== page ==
(CTV.ca News Staff) – Three former government watchdogs appeared on a shuttered Parliament Hill Tuesday, to voice concerns over the treatment of civilian oversight bodies by the Conservative government.
The group included Peter Tinsley, who headed the Military Police Complaints Commission, Paul Kennedy, former chair of the RCMP’s public complaints commission and Linda Keen, ex-president of Canada’s nuclear safety regulator.
Keen, who was fired by the Conservatives, said that federal watchdogs are “under attack” by the government. As a result, acting commissioners — who are supposed to be independent — fear they’ll lose their jobs if they are too critical, she said.
Kennedy, whose tenure with the RCMP watchdog expired in December and was not renewed, told a press conference that he’s concerned the Tories are not serious about letting the RCMP’s 90-person complaints commission do its job.
He raised questions about the qualifications of his replacement, Ian McPhail, a lawyer who specializes in wills and real estate.
“I think in this particular case there will be significant challenges trying to have a credible presence with the Canadian public, and more importantly with senior members of the RCMP,” Kennedy said, suggesting that a background in criminal law is needed to run the commission effectively.
McPhail responded in a statement to CTV News’ Power Play.
“My predecessor has left me with an extremely effective, well-run organization,” McPhail said. “I’ve been given a one-year mandate to ensure that the fine work of the commission continues. This is exactly what I’ll do.”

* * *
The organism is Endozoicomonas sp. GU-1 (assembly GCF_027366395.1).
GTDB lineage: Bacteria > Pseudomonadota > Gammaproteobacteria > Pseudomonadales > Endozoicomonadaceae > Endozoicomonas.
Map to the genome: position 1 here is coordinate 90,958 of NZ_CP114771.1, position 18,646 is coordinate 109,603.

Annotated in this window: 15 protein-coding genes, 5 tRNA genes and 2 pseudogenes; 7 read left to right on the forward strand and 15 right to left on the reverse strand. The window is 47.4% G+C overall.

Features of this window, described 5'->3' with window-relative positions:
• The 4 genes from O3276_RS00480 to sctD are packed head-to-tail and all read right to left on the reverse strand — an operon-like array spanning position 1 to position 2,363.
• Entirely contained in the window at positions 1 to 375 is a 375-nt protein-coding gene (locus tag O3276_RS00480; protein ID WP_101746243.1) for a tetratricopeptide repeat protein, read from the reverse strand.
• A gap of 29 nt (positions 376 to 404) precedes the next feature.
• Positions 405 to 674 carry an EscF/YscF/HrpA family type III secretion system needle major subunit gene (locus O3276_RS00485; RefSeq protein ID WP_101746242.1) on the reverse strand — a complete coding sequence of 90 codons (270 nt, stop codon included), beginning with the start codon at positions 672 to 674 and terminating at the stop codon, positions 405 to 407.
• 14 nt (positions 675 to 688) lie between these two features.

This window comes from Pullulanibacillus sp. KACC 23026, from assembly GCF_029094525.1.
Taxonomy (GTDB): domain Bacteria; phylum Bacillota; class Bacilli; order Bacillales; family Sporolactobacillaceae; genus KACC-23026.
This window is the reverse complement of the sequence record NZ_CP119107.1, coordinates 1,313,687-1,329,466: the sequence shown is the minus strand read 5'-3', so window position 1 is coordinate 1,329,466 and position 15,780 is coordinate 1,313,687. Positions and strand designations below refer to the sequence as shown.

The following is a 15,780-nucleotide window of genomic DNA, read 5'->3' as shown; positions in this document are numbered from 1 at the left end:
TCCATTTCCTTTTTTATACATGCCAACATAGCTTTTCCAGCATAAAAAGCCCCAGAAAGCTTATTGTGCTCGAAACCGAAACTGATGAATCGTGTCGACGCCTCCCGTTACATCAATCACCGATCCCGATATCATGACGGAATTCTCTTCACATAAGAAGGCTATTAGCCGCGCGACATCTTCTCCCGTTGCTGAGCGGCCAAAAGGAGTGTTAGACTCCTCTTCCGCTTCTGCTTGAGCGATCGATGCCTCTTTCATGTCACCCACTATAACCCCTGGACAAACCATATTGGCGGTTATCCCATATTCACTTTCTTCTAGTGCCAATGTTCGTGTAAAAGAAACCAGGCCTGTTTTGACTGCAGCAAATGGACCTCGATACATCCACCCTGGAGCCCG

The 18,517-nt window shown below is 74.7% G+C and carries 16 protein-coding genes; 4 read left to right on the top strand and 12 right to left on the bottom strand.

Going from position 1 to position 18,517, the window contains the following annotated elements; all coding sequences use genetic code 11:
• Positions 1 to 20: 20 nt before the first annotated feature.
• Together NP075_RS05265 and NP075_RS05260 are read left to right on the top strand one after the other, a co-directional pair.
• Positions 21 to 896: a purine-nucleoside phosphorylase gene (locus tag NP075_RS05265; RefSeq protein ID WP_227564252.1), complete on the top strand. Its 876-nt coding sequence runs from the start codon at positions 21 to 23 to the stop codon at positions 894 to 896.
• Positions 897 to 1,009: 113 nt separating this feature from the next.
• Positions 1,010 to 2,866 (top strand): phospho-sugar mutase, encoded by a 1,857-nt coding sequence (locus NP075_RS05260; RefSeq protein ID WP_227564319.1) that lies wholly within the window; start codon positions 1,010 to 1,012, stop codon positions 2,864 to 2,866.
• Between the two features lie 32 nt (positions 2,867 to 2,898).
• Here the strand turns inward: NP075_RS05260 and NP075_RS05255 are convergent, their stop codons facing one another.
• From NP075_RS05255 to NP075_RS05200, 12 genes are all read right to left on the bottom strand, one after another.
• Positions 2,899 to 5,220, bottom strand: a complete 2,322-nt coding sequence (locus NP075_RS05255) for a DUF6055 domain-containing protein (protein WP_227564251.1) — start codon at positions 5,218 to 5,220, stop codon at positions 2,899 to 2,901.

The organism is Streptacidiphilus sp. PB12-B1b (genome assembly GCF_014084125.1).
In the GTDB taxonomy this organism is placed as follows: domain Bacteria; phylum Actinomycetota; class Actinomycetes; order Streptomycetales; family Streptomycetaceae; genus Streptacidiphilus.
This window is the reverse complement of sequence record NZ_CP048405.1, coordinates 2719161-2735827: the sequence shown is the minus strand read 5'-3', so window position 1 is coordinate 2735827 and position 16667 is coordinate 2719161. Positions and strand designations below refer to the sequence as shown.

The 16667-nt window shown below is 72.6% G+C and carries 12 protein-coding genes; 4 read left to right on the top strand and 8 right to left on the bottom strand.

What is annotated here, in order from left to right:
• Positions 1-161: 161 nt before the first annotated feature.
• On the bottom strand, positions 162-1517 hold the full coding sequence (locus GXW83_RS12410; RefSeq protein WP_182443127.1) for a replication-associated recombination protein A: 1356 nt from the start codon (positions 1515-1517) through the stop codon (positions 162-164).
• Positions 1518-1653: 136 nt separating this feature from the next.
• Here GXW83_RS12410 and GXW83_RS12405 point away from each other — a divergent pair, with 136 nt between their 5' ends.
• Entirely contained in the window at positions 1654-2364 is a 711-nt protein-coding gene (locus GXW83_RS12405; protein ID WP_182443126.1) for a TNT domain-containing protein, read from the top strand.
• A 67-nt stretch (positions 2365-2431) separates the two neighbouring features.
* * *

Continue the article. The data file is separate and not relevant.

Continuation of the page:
Tinsley had been looking into the Afghan detainee abuse scandal when the decision not to renew his tenure was taken. He said he wasn’t given a reason as to why the government felt he should be replaced.
“We’re dealing in an environment where the exercise of discretion is pretty much unconstrained and doesn’t have to be explained,” Tinsley said.
“Discretion is part of our system and it’s been well used. But it’s got to be used in a principled fashion… in an open and transparent fashion that results in merit-based appointments,” he added
Earlier in the day, the trio of former watchdogs spoke at a meeting organized by the federal Liberals to discuss governance issues. The party is holding a series of round-table meetings this week in Ottawa, although Prime Minister Stephen Harper has prorogued Parliament until early March.
At the press conference that followed the meeting, Liberal Leader Michael Ignatieff referred to the former watchdogs as “impartial public servants” who are “independent of politics.”
“The current government has tried to shut down the inquiry commission on military police. They have made the independent commission’s work on the RCMP nearly impossible,” Ignatieff said in French.
“This is part of a systematic approach of refusing respect for the independence of these organizations.”
The Liberal leader called civilian oversight “crucial to the freedom of our country and the good functioning of our democratic system,” and promised to strengthen such bodies if the Liberals are eventually elected to run Parliament.
“We want Canadians to understand the importance we attach to these free and independent institutions, and to the functioning of our Parliament,” he said.
On Tuesday afternoon, Conservative MP Andrew Saxton said the Grits aren’t credible when it comes to accountability.
“The Liberals are not the ones to be lecturing us, or anybody for that matter, on governance,” Saxton said on Power Play, citing the federal sponsorship scandal.
“It’s our government that brought in the federal accountability act,” he said.